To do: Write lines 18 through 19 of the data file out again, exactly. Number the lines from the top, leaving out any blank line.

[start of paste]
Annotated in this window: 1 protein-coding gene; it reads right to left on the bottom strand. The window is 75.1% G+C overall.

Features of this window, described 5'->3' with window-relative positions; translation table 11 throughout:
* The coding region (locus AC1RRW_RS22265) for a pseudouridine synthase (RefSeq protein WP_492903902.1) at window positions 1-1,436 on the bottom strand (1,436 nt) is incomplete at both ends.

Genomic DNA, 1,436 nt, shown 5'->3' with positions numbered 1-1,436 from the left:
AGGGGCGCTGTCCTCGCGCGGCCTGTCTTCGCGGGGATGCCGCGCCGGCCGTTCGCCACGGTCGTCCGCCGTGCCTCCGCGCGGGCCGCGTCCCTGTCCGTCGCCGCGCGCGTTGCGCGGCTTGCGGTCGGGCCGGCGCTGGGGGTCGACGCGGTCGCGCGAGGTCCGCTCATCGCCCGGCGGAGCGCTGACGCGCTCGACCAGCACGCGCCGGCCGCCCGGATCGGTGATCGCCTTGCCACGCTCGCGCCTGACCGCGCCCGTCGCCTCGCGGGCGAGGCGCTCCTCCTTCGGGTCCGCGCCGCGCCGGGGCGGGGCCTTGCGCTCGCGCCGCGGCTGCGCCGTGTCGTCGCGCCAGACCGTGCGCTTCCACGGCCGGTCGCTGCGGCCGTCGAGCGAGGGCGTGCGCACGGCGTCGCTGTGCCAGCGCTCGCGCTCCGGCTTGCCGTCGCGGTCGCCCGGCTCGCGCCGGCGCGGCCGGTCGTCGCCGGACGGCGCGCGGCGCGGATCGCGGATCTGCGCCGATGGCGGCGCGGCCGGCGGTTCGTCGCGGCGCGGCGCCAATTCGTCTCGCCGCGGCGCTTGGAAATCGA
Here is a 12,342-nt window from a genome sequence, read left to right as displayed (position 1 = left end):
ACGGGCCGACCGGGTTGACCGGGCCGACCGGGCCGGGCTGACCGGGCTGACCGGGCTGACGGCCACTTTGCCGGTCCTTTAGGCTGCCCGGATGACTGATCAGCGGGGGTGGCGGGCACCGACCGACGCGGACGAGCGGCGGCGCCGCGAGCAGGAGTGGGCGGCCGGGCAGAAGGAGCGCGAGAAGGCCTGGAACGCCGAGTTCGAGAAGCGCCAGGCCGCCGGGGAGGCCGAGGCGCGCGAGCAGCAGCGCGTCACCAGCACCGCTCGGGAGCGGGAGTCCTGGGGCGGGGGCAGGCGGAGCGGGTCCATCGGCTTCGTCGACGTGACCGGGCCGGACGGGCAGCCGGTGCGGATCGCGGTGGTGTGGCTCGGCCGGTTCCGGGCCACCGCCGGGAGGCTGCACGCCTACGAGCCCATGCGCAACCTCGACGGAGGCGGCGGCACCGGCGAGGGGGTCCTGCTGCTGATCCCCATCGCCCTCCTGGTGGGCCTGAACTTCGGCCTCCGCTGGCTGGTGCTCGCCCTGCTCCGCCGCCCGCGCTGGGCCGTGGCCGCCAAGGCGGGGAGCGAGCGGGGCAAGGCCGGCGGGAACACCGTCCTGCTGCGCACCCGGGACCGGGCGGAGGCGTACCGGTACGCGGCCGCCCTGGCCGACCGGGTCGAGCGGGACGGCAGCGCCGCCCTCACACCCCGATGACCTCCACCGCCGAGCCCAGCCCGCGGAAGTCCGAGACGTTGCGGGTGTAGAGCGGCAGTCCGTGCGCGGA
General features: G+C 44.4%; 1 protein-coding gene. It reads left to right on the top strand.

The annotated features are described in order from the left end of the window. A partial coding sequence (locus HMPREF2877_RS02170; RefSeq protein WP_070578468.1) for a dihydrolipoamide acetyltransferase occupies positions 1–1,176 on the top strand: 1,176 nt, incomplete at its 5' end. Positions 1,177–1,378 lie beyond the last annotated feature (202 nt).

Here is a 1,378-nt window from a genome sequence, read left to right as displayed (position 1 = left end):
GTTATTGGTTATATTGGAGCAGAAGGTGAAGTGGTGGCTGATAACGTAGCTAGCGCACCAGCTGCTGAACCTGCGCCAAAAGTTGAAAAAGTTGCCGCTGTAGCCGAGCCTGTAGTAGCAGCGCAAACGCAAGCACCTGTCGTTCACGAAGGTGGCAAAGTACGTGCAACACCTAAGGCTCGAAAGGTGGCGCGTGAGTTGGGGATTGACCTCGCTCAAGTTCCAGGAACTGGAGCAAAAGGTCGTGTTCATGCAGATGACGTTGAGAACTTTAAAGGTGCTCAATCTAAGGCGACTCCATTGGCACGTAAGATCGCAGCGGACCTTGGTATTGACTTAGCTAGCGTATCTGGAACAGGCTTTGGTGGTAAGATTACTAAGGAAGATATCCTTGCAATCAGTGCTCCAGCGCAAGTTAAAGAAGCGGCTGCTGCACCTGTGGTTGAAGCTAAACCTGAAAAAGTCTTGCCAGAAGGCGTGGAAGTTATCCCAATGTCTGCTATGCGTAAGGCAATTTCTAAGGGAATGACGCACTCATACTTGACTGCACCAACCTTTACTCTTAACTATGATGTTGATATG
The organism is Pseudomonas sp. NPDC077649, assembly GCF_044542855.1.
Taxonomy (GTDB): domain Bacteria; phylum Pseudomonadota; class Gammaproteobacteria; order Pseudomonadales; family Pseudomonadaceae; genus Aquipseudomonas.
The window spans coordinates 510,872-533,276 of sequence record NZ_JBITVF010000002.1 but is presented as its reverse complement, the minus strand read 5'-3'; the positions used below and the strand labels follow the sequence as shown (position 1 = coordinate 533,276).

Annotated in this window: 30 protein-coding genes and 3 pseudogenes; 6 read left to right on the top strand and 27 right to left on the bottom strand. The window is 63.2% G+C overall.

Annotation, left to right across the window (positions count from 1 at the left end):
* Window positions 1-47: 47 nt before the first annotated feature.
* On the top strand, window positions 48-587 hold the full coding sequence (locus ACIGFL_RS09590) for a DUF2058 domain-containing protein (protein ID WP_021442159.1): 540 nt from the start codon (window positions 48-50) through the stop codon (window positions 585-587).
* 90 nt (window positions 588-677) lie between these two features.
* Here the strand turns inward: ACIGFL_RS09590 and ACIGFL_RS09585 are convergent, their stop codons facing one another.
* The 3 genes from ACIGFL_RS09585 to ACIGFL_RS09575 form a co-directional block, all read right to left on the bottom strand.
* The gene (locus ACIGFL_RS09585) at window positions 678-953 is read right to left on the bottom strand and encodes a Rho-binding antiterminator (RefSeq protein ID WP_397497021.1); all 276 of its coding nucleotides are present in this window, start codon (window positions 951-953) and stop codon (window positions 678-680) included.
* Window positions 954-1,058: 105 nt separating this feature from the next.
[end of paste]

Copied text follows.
* On the top strand, window positions 48-587 hold the full coding sequence (locus ACIGFL_RS09590) for a DUF2058 domain-containing protein (protein ID WP_021442159.1): 540 nt from the start codon (window positions 48-50) through the stop codon (window positions 585-587).
* 90 nt (window positions 588-677) lie between these two features.